Today’s computer interfaces are a mishmash of clickable icons, folders, custom windows and intuitive drop-down menus, all designed to perform functions with little physical effort.
So, it’s a little jarring to see sophisticated computer technology at Idaho National Laboratory that features touch-screen interfaces designed with digital representations of analog nobs, switches, dials and gauges — facsimiles straight out of the early Cold War-era.
The retro-interface is part of the Human System Simulation Laboratory and its purpose is far more forward-thinking than the relatively archaic gadgetry it emulates.
“What you see here is a faithful representation of what you see in nuclear power plant (control rooms) today, analog instrumentation and controls,” nuclear engineer Bruce Hallbert said. “It’s worked reliably and very well for many years, but to 60 years and beyond it’s unlikely that this technology is going to be sustainable.”
Hallbert is director of nuclear energy enabling technologies at INL.
In the U.S., the majority of the nuclear power plants, which produce about 20 percent of the nation’s power, are more than 40 years old. With the rapid advances in the technology market, there is a concern about finding reliable replacement parts.
Additionally, today’s upcoming workforce has limited knowledge of analog technology.
“Nuclear power is pretty much the only energy (industry) that still relies on analog instrumentation … how are we going to recruit people to maintain this technology when there aren’t many places to go with those skills in the future?” Hallbert said.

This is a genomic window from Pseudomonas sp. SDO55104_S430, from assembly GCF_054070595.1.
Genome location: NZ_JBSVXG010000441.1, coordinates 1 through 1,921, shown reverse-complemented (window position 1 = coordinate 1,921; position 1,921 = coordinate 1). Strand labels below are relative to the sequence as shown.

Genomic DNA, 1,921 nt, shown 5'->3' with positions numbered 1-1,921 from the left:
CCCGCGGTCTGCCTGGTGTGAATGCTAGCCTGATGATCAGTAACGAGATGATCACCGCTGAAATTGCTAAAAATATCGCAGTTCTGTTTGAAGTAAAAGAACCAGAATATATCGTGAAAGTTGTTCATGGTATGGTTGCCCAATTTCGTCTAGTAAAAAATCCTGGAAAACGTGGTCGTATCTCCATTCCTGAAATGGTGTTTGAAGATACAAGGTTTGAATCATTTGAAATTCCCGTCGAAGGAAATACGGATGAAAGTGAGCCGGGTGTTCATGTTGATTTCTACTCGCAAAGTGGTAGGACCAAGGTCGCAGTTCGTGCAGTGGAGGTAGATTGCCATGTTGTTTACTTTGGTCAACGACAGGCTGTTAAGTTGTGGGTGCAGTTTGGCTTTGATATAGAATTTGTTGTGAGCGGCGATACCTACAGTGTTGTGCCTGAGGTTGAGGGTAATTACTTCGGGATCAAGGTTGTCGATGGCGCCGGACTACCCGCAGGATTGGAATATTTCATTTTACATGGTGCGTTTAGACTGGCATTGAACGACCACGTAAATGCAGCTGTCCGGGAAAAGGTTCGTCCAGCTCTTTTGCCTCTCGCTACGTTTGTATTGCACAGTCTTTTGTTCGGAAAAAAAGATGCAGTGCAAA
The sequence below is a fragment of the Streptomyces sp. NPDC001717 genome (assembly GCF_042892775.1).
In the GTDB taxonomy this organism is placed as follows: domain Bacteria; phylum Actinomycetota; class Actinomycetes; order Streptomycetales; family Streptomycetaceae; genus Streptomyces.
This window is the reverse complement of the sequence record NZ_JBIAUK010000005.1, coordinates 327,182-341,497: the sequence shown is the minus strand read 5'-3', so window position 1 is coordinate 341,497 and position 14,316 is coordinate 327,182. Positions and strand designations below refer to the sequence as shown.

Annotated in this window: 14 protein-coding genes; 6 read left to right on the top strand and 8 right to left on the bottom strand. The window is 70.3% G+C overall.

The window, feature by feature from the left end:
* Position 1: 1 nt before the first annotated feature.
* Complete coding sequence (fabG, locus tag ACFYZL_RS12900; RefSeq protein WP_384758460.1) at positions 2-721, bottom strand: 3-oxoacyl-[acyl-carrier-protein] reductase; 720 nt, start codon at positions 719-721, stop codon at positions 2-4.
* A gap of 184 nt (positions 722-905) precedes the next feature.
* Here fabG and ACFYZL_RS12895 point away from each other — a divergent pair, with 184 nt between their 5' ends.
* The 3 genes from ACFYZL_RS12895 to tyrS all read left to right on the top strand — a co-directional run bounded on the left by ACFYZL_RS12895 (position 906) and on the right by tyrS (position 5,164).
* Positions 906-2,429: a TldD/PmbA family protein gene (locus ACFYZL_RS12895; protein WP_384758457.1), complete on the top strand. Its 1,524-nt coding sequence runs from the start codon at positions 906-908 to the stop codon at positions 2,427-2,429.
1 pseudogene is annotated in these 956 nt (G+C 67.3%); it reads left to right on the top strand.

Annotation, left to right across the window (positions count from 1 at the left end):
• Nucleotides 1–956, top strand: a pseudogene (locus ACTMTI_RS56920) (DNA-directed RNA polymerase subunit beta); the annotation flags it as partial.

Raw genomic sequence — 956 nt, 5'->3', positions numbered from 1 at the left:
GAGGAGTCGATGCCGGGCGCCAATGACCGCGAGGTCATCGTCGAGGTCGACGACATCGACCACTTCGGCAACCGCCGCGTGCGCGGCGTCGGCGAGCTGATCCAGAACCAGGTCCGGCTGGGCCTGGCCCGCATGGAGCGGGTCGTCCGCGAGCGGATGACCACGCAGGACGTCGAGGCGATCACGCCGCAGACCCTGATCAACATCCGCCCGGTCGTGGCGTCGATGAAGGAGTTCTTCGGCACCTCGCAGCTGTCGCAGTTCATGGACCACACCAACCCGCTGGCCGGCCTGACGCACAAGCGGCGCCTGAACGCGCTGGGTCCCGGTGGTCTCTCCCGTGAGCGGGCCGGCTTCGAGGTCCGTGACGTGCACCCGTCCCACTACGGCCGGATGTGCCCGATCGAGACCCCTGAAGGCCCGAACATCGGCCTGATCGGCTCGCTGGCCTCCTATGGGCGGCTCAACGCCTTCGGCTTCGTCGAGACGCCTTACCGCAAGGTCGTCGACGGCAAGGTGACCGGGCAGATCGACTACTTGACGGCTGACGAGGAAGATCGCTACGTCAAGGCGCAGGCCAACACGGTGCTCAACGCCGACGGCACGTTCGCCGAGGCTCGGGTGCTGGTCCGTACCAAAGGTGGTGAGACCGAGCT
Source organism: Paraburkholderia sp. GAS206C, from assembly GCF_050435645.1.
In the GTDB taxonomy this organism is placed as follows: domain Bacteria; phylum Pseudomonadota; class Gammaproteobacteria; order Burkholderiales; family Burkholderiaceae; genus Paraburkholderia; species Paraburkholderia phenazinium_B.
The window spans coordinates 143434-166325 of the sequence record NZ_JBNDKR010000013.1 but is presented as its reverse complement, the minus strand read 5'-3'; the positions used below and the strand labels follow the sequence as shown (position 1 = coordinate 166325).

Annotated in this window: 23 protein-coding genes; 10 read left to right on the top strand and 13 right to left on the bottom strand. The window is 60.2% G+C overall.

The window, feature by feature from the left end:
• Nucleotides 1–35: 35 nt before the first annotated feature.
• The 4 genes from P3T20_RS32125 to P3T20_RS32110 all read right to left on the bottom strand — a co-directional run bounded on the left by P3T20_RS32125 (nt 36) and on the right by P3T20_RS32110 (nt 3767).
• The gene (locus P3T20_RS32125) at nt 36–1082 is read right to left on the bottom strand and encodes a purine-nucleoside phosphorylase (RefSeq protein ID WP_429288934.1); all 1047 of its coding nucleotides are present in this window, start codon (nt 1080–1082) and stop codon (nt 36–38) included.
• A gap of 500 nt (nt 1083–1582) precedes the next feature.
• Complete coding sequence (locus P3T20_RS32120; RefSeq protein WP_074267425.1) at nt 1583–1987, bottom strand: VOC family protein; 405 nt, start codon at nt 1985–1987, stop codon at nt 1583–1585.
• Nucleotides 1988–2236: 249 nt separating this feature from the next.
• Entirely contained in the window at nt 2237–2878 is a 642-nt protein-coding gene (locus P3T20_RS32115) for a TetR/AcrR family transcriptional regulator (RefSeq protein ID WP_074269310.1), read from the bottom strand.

A lab goal is to develop and test digital replacement technologies, which can be incrementally incorporated into aging nuclear controls in the U.S., and eventually abroad.
“We can incorporate advanced visualization, digital controls … you can automate, add functionality and retrieve more contextualized information for operators,” Human Factors researcher Ron Boring said. “(The next step) is how do you, within this framework of replacing things on the board, optimize the display to help the operators do their job better.”
The lab’s near-perfect replica of a control room and its ability to customize, make it an ideal place for training. Operators can learn about dangerous or rare situations that could occur in a real plant, as well as test and train on newly developed technology.
Already, the lab is being used as a workshop by utility companies nationwide, such as Duke Energy’s Harris Nuclear Plant in North Carolina. A team of operators participated in a workshop Wednesday.
“This simulator allows us to evaluate our new turbine control system and train operators before we modify the plant. This is the only opportunity to work with the new system on this scale and see how it will integrate with other plant control systems,” Control Room Supervisor Robert Stephenson said in an email. “Based on what we learn here, we can modify the design to further improve plant safety and efficiency prior to implementation.”
Lab researchers plan to move beyond training and perform operator evaluations, which will be used for research and possibly even facilitate operator licencing.
“There are standards of performance in a nuclear control room and we want to establish that the performance of operators is as good on the new technology as the previous generation,” Hallbert said.
The lab is working with a dozen nuclear facilities to upgrade technology and provide training.
“This is not just a research facility, nuclear power owners and operators use this because there is no other facility like it,” Hallbert said. “We really are leading the way with utility partners to show how this can be done and done safely.”